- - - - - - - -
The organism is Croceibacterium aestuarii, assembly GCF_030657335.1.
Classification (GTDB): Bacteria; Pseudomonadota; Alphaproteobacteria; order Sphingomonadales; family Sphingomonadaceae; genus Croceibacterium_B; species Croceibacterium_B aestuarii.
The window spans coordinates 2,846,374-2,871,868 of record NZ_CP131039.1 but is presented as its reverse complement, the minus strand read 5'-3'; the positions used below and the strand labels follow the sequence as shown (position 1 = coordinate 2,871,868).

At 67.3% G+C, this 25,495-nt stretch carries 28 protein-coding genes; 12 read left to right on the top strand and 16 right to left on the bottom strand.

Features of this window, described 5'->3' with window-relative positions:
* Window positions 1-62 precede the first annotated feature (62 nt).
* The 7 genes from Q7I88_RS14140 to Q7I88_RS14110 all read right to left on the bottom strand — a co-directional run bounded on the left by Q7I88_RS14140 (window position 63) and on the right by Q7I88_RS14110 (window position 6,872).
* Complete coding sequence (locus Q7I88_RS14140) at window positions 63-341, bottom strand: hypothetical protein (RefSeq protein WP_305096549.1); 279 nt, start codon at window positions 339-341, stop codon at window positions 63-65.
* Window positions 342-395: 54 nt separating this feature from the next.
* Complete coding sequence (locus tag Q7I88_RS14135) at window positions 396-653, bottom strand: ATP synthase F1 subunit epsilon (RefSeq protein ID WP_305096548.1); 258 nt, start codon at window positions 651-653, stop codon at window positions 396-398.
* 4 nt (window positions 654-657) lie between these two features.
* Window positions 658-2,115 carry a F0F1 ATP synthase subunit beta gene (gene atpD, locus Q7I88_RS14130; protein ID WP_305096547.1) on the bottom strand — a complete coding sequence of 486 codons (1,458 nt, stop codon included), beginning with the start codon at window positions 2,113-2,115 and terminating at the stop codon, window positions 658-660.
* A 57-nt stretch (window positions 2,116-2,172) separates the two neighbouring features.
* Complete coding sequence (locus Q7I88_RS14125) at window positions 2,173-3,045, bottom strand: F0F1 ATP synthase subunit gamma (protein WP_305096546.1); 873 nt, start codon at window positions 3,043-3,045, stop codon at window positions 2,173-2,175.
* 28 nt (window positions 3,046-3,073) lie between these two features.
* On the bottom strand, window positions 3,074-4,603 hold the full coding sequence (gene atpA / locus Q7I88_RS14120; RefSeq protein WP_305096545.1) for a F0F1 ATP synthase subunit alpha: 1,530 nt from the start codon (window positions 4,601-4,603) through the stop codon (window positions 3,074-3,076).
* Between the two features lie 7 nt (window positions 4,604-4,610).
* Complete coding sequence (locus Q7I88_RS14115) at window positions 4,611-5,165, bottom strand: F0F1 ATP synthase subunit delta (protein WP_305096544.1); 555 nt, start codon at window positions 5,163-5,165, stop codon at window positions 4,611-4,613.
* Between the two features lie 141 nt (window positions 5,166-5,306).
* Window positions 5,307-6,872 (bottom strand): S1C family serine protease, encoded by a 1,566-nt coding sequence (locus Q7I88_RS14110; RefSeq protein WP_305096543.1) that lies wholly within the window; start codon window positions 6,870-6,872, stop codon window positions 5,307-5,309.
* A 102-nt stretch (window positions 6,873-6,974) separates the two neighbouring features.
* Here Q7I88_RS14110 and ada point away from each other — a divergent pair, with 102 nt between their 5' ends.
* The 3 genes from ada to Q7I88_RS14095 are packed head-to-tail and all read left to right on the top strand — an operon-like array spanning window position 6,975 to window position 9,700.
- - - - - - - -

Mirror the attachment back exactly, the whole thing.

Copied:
The organism is Croceibacterium aestuarii, assembly GCF_030657335.1.
Classification (GTDB): Bacteria; Pseudomonadota; Alphaproteobacteria; order Sphingomonadales; family Sphingomonadaceae; genus Croceibacterium_B; species Croceibacterium_B aestuarii.
The window spans coordinates 2,846,374-2,871,868 of record NZ_CP131039.1 but is presented as its reverse complement, the minus strand read 5'-3'; the positions used below and the strand labels follow the sequence as shown (position 1 = coordinate 2,871,868).

At 67.3% G+C, this 25,495-nt stretch carries 28 protein-coding genes; 12 read left to right on the top strand and 16 right to left on the bottom strand.

Features of this window, described 5'->3' with window-relative positions:
* Window positions 1-62 precede the first annotated feature (62 nt).
* The 7 genes from Q7I88_RS14140 to Q7I88_RS14110 all read right to left on the bottom strand — a co-directional run bounded on the left by Q7I88_RS14140 (window position 63) and on the right by Q7I88_RS14110 (window position 6,872).
* Complete coding sequence (locus Q7I88_RS14140) at window positions 63-341, bottom strand: hypothetical protein (RefSeq protein WP_305096549.1); 279 nt, start codon at window positions 339-341, stop codon at window positions 63-65.
* Window positions 342-395: 54 nt separating this feature from the next.
* Complete coding sequence (locus tag Q7I88_RS14135) at window positions 396-653, bottom strand: ATP synthase F1 subunit epsilon (RefSeq protein ID WP_305096548.1); 258 nt, start codon at window positions 651-653, stop codon at window positions 396-398.
* 4 nt (window positions 654-657) lie between these two features.
* Window positions 658-2,115 carry a F0F1 ATP synthase subunit beta gene (gene atpD, locus Q7I88_RS14130; protein ID WP_305096547.1) on the bottom strand — a complete coding sequence of 486 codons (1,458 nt, stop codon included), beginning with the start codon at window positions 2,113-2,115 and terminating at the stop codon, window positions 658-660.
* A 57-nt stretch (window positions 2,116-2,172) separates the two neighbouring features.
* Complete coding sequence (locus Q7I88_RS14125) at window positions 2,173-3,045, bottom strand: F0F1 ATP synthase subunit gamma (protein WP_305096546.1); 873 nt, start codon at window positions 3,043-3,045, stop codon at window positions 2,173-2,175.
* 28 nt (window positions 3,046-3,073) lie between these two features.
* On the bottom strand, window positions 3,074-4,603 hold the full coding sequence (gene atpA / locus Q7I88_RS14120; RefSeq protein WP_305096545.1) for a F0F1 ATP synthase subunit alpha: 1,530 nt from the start codon (window positions 4,601-4,603) through the stop codon (window positions 3,074-3,076).
* Between the two features lie 7 nt (window positions 4,604-4,610).
* Complete coding sequence (locus Q7I88_RS14115) at window positions 4,611-5,165, bottom strand: F0F1 ATP synthase subunit delta (protein WP_305096544.1); 555 nt, start codon at window positions 5,163-5,165, stop codon at window positions 4,611-4,613.
* Between the two features lie 141 nt (window positions 5,166-5,306).
* Window positions 5,307-6,872 (bottom strand): S1C family serine protease, encoded by a 1,566-nt coding sequence (locus Q7I88_RS14110; RefSeq protein WP_305096543.1) that lies wholly within the window; start codon window positions 6,870-6,872, stop codon window positions 5,307-5,309.
* A 102-nt stretch (window positions 6,873-6,974) separates the two neighbouring features.
* Here Q7I88_RS14110 and ada point away from each other — a divergent pair, with 102 nt between their 5' ends.
* The 3 genes from ada to Q7I88_RS14095 are packed head-to-tail and all read left to right on the top strand — an operon-like array spanning window position 6,975 to window position 9,700.